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Posted by RE/MAX Executive Realty on 11/22/2020

As a homebuyer, it is easy to envision finding the perfect house, submitting an offer on it and acquiring it right away. However, it is important for buyers to consider the worst-case scenarios as well.

A buyer who understands the worst-case scenarios that he or she may encounter during the homebuying journey can plan accordingly. That way, this buyer will be better equipped than others to avoid various homebuying worst-case scenarios altogether.

Now, let's take a look at three common homebuying worst-case scenarios, as well as how buyers can avoid these situations.

1. You find your dream home, but it falls outside your price range.

If you enter the housing market without a mortgage in hand, you may need to act quickly to acquire the necessary financing to purchase your dream house. But once you kick off a search for a mortgage, you may find that the cost to acquire your dream home falls outside your budget.

When it comes to getting home financing, it often helps to be proactive. Fortunately, if you meet with banks and credit unions before you launch a home search, you can determine exactly how much money you can spend on a residence.

Banks and credit unions employ friendly, knowledgeable mortgage professionals. With these mortgage experts at your side, you should have no trouble getting pre-approved for a mortgage at your convenience.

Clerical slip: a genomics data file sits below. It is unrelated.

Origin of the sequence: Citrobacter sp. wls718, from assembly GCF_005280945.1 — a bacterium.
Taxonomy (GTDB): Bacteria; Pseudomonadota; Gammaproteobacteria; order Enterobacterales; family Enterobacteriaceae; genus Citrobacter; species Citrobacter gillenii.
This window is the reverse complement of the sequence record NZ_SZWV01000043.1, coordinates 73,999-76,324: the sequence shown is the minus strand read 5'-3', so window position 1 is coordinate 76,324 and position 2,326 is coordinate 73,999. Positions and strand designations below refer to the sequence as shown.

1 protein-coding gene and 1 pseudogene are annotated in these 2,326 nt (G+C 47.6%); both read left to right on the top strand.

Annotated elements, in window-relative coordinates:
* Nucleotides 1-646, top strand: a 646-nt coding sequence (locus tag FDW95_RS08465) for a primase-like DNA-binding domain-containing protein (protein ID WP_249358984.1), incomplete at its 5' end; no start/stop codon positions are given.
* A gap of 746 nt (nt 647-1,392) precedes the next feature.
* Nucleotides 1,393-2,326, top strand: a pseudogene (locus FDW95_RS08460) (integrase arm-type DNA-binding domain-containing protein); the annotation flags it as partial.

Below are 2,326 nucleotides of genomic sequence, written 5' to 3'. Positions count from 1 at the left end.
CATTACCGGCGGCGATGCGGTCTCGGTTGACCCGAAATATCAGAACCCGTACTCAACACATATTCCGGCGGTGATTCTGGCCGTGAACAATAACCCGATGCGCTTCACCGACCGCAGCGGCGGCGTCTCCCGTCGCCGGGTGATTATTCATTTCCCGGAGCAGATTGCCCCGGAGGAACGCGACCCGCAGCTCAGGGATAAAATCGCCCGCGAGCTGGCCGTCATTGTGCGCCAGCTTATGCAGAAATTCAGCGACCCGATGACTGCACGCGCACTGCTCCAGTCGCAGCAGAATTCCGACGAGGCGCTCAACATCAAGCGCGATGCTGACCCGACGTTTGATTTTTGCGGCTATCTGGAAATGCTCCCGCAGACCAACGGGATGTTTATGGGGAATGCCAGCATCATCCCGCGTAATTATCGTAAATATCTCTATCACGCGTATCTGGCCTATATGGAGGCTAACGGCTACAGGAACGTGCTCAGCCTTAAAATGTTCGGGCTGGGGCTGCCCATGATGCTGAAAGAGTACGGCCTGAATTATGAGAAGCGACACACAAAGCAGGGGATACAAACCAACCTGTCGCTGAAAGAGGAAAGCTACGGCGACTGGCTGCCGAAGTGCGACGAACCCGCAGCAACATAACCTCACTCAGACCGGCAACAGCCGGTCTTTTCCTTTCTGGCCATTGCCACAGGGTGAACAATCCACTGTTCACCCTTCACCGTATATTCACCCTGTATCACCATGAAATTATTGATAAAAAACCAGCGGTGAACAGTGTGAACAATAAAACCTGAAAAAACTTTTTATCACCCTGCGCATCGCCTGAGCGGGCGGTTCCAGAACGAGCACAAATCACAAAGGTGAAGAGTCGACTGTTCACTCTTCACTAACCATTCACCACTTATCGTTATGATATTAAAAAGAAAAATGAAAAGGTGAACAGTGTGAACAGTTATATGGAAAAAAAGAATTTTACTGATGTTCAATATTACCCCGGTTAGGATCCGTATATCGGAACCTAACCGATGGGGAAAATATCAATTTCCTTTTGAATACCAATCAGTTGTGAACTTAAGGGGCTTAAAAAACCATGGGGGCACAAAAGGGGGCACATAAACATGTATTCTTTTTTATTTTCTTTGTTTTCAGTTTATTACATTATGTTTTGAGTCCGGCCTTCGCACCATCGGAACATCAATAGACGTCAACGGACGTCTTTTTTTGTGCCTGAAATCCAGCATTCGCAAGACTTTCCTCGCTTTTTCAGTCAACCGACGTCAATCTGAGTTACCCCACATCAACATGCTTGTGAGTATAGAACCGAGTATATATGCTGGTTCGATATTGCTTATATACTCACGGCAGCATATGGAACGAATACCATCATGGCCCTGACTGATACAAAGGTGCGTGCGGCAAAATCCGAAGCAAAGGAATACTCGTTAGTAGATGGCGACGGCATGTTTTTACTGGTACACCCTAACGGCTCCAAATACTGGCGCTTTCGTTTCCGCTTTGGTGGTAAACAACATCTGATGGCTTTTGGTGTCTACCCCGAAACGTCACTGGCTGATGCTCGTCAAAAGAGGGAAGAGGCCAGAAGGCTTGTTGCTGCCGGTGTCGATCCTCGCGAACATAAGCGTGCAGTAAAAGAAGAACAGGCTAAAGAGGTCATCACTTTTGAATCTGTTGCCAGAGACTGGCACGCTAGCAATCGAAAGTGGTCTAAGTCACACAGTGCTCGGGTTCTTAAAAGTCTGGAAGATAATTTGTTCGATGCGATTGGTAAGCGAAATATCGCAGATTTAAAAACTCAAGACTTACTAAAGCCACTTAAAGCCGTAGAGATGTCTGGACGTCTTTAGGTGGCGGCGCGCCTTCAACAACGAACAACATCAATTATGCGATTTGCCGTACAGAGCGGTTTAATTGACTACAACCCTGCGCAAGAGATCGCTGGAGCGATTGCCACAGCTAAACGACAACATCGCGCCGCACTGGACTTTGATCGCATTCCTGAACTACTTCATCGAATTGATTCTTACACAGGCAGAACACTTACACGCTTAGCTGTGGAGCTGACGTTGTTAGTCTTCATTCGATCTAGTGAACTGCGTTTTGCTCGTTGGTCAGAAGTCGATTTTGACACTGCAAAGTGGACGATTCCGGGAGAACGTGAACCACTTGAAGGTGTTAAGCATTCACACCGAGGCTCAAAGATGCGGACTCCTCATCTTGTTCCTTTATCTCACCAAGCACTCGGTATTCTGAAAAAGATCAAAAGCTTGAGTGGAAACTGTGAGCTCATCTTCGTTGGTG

2. You discover a wide range of problems during a home inspection.

A home inspection likely will be completed in the days after a seller accepts your offer on a residence. And in some instances, an inspection may force you to reconsider whether you want to purchase a house.

If you encounter problems during a home inspection, you still have lots of options. You can ask a seller to perform assorted home repairs or reduce your offer. Or, you can walk away from a home sale and restart your home search.

For homebuyers who are worried about any problems that they encounter during a home inspection, it is paramount to look closely at all of the aforementioned options. By doing so, you can make an informed decision about whether to proceed with a home purchase or reenter the housing market.

3. You employ a real estate agent who fails to help you achieve your homebuying goals.

Many real estate agents are available in cities and towns nationwide. But if you fail to conduct an extensive search for the right real estate agent, you may struggle to accomplish your homebuying goals.

When choosing a real estate agent, you should learn about this housing market professional's industry experience. It also helps to meet face-to-face with a real estate agent and discuss your homebuying goals with him or her. This will enable you to determine whether you're comfortable working with a particular real estate agent.

Enjoy a quick, stress-free homebuying experience consider the aforementioned worst-case homebuying scenarios, and you can minimize the risk of potential pitfalls throughout the homebuying journey.